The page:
Triathlon and other endurance sports demand both physical and mental strength as athletes strive to excel in challenging conditions. All too often, endurance athletes focus solely on the physical and neglect the mental side of the sport. This observation applies to both racing and training. Many times, athletes allow the mental ups and downs of training to negatively affect their physical preparation. Keeping an even mindset to both excellent workouts as well as workouts where you struggle can help to set up a great race season and your training on track.
One tool to employ to strengthen mental resilience is the Rule of 3rds. This rule was recently described by Alexi Pappas, an Olympian and Greek record holder in the 10K. She credits her coach with describing the Rule of 3rds during her training run up to the Rio Olympics. When she was struggling on a particularly tough workout, her coach told her it was ok because of the rule of 3rds. For ⅓ of the workouts you will struggle, ⅓ of the workouts go great, and finally ⅓ of the time the workouts should just go average. Looking at these distributions of emotions can offer valuable insights into an athlete's progress and areas requiring improvement. If an athlete consistently has an excess of good days, it may indicate a lack of pushing themselves to their limits. On the opposite side of things, an abundance of bad days may signal the need for adjustments in rest and recovery or training load and intensity.
These ratio’s become more and more important as your goals become bigger and bigger. In other words, the closer you get to pushing your boundaries, the more you will need to “be ok” with “struggling” some of the time. For most driven triathletes and endurance athletes being “ok” with struggling is a foreign concept. However, it is just this acceptance that keeps training going well. It is important to remember that the moment of unpleasantness that the tough workout brings on is part of the growing process. Being able to not get down after a bad workout and comeback again and again to challenge themselves is what separates the top tier athlete from the pack and enables big athletic breakthroughs.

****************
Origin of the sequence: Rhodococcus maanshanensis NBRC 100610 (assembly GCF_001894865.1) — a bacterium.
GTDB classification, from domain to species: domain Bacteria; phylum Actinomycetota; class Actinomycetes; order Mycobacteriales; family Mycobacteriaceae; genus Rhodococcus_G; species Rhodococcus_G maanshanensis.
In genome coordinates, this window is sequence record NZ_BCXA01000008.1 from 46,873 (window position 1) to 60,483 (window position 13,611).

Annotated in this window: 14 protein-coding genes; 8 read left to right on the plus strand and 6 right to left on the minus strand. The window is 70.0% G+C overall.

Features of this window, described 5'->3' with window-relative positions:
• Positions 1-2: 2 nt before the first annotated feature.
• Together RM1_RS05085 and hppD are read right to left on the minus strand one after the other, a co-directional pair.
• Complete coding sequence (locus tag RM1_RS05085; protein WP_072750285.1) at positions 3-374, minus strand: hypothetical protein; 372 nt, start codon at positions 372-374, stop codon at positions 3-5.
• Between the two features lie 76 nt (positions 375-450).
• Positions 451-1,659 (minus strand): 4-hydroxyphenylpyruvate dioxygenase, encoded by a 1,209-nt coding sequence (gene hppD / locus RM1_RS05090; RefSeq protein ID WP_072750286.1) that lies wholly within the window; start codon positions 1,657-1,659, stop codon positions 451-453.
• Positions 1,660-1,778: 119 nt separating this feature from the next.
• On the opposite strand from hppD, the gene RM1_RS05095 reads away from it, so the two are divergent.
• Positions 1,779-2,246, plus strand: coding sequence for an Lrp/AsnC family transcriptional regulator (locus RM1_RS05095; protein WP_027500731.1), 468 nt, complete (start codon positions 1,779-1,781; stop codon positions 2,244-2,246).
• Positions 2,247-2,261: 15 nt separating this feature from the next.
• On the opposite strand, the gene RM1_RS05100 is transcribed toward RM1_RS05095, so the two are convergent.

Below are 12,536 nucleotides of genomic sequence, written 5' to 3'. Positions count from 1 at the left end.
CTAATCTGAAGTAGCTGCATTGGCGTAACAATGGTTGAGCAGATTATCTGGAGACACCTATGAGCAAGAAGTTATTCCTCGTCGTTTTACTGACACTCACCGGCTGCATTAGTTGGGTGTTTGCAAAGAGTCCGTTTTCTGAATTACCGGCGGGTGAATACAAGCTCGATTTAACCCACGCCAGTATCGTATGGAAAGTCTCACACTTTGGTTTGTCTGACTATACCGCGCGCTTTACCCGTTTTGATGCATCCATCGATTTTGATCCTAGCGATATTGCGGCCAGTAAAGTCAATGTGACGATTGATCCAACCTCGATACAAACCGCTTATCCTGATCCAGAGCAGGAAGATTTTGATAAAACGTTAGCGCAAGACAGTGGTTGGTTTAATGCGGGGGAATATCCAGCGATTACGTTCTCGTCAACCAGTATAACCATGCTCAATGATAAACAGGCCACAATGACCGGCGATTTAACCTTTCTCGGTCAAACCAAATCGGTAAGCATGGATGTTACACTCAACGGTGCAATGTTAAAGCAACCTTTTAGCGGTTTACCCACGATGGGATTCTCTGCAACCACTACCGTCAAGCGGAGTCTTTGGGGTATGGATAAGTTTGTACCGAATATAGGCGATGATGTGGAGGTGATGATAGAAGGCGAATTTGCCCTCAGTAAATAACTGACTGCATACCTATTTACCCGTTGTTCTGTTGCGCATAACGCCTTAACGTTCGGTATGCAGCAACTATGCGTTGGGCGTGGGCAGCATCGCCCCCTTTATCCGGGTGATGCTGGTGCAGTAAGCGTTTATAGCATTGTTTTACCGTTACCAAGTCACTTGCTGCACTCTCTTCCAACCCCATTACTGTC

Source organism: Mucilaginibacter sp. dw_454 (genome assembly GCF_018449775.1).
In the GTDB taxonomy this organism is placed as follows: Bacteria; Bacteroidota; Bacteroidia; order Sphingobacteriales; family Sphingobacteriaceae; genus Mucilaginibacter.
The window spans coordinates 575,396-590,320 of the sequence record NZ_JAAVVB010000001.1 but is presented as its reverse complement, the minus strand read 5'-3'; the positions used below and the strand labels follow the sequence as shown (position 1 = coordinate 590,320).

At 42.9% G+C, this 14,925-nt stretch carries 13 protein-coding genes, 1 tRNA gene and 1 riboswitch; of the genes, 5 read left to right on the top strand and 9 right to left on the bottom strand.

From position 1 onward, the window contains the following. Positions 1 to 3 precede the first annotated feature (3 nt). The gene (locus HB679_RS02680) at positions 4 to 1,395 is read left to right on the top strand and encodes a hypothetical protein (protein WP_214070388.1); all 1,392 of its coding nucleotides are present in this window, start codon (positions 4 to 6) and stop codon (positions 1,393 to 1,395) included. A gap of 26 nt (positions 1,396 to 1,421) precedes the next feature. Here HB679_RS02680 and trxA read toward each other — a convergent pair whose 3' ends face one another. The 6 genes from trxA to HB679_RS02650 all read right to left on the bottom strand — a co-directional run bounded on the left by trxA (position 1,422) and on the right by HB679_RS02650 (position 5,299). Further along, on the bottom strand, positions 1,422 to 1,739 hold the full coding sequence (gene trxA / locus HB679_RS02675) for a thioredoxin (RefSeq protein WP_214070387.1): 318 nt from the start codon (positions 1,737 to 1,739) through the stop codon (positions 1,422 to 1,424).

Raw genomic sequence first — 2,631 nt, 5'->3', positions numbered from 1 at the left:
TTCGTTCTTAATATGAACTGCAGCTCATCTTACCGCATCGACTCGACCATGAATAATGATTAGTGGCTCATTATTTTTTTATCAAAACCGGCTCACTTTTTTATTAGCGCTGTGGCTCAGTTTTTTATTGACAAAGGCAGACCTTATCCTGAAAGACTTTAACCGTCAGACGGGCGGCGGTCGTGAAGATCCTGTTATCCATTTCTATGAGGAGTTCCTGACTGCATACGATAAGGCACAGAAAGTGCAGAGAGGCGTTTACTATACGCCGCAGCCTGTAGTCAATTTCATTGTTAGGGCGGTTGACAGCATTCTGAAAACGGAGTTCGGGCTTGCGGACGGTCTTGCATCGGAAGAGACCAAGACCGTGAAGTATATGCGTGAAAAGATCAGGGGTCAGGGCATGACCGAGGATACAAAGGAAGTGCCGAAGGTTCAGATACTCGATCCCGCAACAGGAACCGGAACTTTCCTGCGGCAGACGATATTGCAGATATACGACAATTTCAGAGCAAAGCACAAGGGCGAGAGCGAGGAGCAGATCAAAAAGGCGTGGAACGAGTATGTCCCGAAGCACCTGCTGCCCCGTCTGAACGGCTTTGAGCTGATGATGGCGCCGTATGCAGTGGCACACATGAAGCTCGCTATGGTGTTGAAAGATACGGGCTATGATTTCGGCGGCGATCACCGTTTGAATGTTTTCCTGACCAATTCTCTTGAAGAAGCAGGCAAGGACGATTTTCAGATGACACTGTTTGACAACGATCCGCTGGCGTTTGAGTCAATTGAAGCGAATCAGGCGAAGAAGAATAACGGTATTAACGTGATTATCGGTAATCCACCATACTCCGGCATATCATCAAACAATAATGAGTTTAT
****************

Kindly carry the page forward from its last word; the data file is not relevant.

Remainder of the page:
Embracing the Rule of 3rds fortifies mental resilience, a vital attribute for achieving success in triathlon and endurance sports. Mental resilience enables athletes to remain motivated even when facing challenging training blocks and workouts that do not yield the desired results. Learning to accept challenges and see them as opportunities to grow are the best thing that an athlete can do. Every single athlete on the planet has had hard days. Realizing that this is all part of the process to getting better, is the best mindset that an athlete can have. By accepting the inevitable ups and downs, athletes can maintain focus, determination, and a positive mindset throughout their training journey.